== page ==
Looking over the ginger root from Brazil (for the butternut squash soup I planned to make in a couple of days), I reminded myself that there's nothing inherently wrong with buying imports. My own father, the inspiration for this blog, didn't necessarily endorse a protectionist approach. In the early 1970s, when he began writing "Import Backlash and the Unemployment Crunch," he proposed our country create something he called an "Import-Export-Equity-Exchange." This Exchange would, Dad argued, promote a balanced flow of imports and exports to and from the United States. Using his typewriter and a felt tip marker, he designed an intricate flow chart (which nowadays would be a Power Point presentation) that showed how our country's Exchange would work:

Using Dad's system, my Norwegian salmon purchase wouldn't be anything to fret about. Thanks to the Import-Export-Equity-Exchange, somewhere in Norway folks would be buying products (perhaps almonds from California, apples from Washington State, cheese from Wisconsin) imported from the U.S.A. It would all be positive, free flowing, even-steven. Such a lovely concept. In our computerized world (which Dad, with his creative-engineer mind, foresaw), surely some clever Silicon Valley genius could come up with an Import-Export-Equity-Exchange software program, right?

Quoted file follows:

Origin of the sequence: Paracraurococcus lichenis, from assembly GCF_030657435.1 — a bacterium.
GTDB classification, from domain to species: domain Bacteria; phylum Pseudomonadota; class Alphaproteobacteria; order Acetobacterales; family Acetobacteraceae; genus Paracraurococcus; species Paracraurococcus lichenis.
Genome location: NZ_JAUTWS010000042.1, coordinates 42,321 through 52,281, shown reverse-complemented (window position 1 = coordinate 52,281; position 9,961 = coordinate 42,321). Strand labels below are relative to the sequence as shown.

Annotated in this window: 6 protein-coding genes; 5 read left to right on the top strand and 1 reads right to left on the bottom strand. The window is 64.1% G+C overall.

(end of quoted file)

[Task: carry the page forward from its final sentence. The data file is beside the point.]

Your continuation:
And so I bought the Brazilian ginger and Norwegian salmon--Dad's Flow Chart dancing in my head--but also filled my cart with plenty of American goods: Frost Kissed Artichokes from Ocean Mist Farms in Castroville, California; Gee Whiz Cripps Pink apples from Washington State; a loaf of Pugliese from Grace Baking Company in Richmond, California; locally grown carrots, parsley, spinach, onions and leeks. The butternut squash, given to me by a friend, had been harvested in late autumn on a farm in Woodland, California.

Our Sunday night meal was outstanding. Perhaps because we hadn't had Norwegian salmon--cooked on our U.S.A.-made Weber grill--in such a long time, it tasted better than ever. As we did the dishes, I told Don about Dad's flow chart. Don laughed. "Sounds pretty complicated, but knowing Geno he had it all figured out." So true.